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101 Extraordinary Investments: Book review

Cover of  by Toby Walne

101 Extraordinary Investments - Book Review
Simon Lambert

Ever wondered how people make money and have fun doing so? In 101 Extraordinary Investments, Toby Walne features the passions, however bizarre, that have been turned into money spinners.

For more than a year, intrepid alternative investing writer Toby has been entertaining Financial Mail and This is Money readers with his tales of the fascinating and downright odd things that people collect and make money from.
As the cold hard reality of recession has hit, Toby has hunted out investors who couldn't care less about stock market bubbles and credit crunches but have made a handsome return from sticking with what they know and love.

Toby's new book 101 Extraordinary Investments draws on and goes beyond the articles in the collecting series to fully explore investing in everything from superhero comics to celebrity hair, feudal titles and pedigree pigs.

Away from the world of power suits and bank bonuses, it provides a refreshing insight into how building up your knowledge and being patient can be rewarded and also how to avoid the classic alternative investing mistakes.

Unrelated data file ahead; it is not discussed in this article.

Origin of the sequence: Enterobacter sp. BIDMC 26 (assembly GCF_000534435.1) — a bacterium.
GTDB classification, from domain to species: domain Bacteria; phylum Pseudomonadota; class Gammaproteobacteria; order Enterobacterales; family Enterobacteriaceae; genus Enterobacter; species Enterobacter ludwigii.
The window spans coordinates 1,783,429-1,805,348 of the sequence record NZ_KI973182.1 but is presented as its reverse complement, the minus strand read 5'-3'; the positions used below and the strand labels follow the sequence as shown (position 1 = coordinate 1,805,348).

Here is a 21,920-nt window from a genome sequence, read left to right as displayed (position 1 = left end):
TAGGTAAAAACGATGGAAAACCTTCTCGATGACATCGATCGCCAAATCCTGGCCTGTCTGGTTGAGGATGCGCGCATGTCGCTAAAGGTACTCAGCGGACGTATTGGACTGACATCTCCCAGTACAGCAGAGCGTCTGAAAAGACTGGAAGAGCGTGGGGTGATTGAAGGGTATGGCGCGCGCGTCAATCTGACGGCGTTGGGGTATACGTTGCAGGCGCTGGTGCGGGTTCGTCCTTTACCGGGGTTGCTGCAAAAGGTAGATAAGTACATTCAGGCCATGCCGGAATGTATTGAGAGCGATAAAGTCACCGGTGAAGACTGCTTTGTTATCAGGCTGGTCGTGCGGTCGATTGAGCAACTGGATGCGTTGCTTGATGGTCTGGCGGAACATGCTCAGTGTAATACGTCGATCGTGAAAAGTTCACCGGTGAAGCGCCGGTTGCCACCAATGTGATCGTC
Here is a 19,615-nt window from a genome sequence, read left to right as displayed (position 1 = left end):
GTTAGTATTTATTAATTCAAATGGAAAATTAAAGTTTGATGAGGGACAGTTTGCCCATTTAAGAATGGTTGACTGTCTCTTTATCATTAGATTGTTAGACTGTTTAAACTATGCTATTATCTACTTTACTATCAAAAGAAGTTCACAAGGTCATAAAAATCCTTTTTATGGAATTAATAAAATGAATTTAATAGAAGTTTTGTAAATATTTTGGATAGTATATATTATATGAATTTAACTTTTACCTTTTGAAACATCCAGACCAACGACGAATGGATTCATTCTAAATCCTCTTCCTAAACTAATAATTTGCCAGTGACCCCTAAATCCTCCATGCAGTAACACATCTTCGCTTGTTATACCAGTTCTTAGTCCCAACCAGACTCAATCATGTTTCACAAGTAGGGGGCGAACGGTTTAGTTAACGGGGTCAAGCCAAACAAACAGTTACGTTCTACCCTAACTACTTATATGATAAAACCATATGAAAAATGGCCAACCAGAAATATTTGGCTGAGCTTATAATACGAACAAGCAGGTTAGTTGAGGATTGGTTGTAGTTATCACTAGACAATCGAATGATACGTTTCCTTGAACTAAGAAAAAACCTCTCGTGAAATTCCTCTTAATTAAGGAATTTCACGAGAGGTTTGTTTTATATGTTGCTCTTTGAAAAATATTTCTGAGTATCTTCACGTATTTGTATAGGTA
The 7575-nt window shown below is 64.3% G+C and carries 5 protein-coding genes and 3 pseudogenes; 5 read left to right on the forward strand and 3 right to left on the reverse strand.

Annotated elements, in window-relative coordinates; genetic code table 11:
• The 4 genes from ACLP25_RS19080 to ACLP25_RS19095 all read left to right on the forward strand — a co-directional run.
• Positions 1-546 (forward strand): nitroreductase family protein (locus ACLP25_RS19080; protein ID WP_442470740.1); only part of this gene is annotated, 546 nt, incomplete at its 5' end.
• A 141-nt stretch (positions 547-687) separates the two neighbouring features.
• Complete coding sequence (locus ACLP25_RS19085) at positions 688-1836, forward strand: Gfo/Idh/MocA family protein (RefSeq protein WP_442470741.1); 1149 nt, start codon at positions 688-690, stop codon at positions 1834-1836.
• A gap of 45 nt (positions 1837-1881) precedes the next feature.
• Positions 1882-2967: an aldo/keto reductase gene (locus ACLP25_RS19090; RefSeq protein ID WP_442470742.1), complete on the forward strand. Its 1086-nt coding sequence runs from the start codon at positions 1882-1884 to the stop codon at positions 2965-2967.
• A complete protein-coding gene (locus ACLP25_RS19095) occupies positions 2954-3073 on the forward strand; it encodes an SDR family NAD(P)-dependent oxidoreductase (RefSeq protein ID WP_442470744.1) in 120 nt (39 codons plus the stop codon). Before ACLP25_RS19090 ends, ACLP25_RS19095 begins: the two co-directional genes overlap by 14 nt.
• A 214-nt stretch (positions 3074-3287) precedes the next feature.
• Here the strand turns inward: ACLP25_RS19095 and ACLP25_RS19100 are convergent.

Described as 'inspired by the great adventurers of the Victorian era, who hunted for everything from orchids to shrunken heads' the book looks at everything from the classic late 19th Century and early 20th Century curious investments to modern variations, including web addresses and electric guitars.

As well as the more bizarre investing collections, Toby takes a new look at the classic alternatives such as wine, stamps, cigarette cards and books.

And the book is far more than a simple collection of collecting. It also provides tips and advice on how you can get involved in each item as an investment, with practical investment guidance including cash returns, contact information and essential trading tips.

Presented in a hardback, with each section featuring classic Victorian illustrations, the book is a trip through a 'golden era of discovery' and feels as if you have been allowed into an exclusive club where gentlemen explorers reveal all.

Alongside advice on investing in everything from Lego to race horses, 101 Extraordinary Investments contains some fascinating facts. For example, the term coming a cropper derives from Penny Farthing cyclists who hit a stone or small hole and were catapulted over the handlebars. The bicycle was compared to a horse in this, whose rear is known as a croup.

My top chapters in the book were the shrunken heads section, with advice on ow to shrink a head, and ski posters, which have always been a personal favourite.

At a time when list books are all the rage, 101 Extraordinary Investments manages to stand out from the crowd. A great deal of painstaking research has clearly gone into the title and that makes this a book that to be savoured.

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